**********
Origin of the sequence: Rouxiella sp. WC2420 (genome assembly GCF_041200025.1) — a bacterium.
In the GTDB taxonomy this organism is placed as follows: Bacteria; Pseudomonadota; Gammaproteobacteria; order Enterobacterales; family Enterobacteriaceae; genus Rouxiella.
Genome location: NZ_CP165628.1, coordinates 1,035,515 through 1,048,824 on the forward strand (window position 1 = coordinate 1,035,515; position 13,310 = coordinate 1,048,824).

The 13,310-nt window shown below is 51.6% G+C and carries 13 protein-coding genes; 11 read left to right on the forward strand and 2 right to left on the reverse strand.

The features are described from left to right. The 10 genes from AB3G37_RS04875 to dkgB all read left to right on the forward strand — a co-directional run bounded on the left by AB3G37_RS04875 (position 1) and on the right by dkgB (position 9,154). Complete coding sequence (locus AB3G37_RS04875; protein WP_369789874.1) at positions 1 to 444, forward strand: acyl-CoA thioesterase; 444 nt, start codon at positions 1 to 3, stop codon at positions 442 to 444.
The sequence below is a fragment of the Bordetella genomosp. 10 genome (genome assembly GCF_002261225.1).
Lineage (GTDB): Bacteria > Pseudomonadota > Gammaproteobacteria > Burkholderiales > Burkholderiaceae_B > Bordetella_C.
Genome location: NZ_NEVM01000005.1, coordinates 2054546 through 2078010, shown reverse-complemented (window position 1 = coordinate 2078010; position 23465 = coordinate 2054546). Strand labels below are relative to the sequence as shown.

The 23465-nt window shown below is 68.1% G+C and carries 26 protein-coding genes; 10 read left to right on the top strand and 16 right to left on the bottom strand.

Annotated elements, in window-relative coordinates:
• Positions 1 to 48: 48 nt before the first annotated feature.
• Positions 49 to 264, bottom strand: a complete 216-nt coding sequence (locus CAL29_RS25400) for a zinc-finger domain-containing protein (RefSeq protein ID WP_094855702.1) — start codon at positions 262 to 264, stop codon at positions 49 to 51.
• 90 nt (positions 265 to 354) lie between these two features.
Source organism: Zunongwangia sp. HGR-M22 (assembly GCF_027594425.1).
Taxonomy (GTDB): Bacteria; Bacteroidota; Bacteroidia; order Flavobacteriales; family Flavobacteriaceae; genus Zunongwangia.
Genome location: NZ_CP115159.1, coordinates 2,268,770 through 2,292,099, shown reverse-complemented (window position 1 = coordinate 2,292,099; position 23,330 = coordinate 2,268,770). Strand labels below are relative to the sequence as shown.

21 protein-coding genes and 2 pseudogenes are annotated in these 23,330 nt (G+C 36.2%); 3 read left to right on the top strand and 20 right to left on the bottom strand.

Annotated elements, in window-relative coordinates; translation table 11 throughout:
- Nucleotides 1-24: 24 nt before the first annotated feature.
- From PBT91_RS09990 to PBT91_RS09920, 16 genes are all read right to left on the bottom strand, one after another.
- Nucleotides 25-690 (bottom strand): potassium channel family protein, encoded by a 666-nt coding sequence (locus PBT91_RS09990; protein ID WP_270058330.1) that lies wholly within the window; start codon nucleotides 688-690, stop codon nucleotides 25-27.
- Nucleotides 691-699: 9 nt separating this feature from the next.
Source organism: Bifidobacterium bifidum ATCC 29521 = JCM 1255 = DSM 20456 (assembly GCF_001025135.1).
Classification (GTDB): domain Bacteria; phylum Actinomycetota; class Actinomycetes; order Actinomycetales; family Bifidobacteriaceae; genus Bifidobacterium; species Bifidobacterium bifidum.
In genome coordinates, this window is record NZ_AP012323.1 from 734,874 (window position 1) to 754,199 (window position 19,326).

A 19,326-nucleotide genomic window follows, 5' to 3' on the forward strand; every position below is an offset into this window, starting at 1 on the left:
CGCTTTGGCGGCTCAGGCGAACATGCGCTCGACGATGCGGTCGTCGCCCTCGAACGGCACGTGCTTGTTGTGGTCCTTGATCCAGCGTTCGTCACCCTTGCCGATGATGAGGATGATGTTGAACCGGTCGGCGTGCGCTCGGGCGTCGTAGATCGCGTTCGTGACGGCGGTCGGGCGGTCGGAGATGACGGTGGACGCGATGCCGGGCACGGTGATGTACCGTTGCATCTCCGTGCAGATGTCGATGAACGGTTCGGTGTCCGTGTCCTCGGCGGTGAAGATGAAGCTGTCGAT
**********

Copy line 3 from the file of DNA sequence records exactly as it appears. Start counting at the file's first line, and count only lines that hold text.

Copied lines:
Genome location: NZ_CP165628.1, coordinates 1,035,515 through 1,048,824 on the forward strand (window position 1 = coordinate 1,035,515; position 13,310 = coordinate 1,048,824).